Vary your building contract correctly and avoid unnecessary costs

A variation clause in a building contract governs the process when a person requests their builder/contractor to make a change to the original construction plan. Having a variation clause is crucial to limiting a cost blowout, but it is often misunderstood and not used correctly by builders and contractors.

What is a variation?

A variation is not something that has been done by fault of the builder/contractor. If this is the case, you should not have to pay for it unless you have agreed to. If you make a request for a variation that is outside the scope of the contract that you originally agreed to, then this will amount to a variation, and an extra cost will generally apply.

What makes a variation valid?

Schedule 2 of the Home Building Act 1989 (NSW) (the “Act”) deals with what terms should be included within a building contract and states that any agreement to vary a contract requires:

  1. It to be in writing; and
  2. For it to be signed by both parties, or someone on their behalf.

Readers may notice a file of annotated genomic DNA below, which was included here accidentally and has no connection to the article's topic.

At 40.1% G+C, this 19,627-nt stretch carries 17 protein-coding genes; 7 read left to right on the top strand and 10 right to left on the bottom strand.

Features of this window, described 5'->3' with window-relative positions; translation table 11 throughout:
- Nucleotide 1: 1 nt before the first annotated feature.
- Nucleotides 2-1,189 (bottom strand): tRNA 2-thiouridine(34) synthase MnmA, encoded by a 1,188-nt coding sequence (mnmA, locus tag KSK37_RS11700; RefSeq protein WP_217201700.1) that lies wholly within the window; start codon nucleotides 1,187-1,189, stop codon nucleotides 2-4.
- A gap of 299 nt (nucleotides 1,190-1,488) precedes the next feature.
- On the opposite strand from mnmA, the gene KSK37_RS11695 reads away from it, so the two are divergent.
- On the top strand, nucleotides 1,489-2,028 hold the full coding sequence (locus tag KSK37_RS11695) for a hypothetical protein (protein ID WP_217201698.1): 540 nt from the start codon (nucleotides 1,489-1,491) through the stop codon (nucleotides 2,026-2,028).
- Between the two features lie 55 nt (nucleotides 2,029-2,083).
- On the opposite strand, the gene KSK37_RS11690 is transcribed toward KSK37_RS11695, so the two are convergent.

Whenever there is a variation it is imperative that this process is followed. By ensuring the variation is in writing and signed, you have a complete record if anything eventuates in the future. Completing this process should also mean any extra costs are accounted for at this time, and not later on. Depending on the contract, we would expect that a variation also include:

  1. A written description of the work to be performed;
  2. Plans that specify the work to be performed; and
  3. The estimated costs required for labour and material.

What to do when invalid variations arise?

If you believe there has been an invalid variation to your contract which has not satisfied the above requirements then it may be unenforceable under section 10 of the Act. If this is the case, the builder/contractor will not be entitled to damages or to enforce other remedies for breach of contract.

The first step in determining whether the variation is invalid is to try and resolve it with the builder/contractor. If this is unsuccessful then a building complaint can be made to Fair Trading NSW or the NSW Civil and Administrative Tribunal. If you believe you have an invalid variation and need help assessing its enforceability then we can help you through the process.

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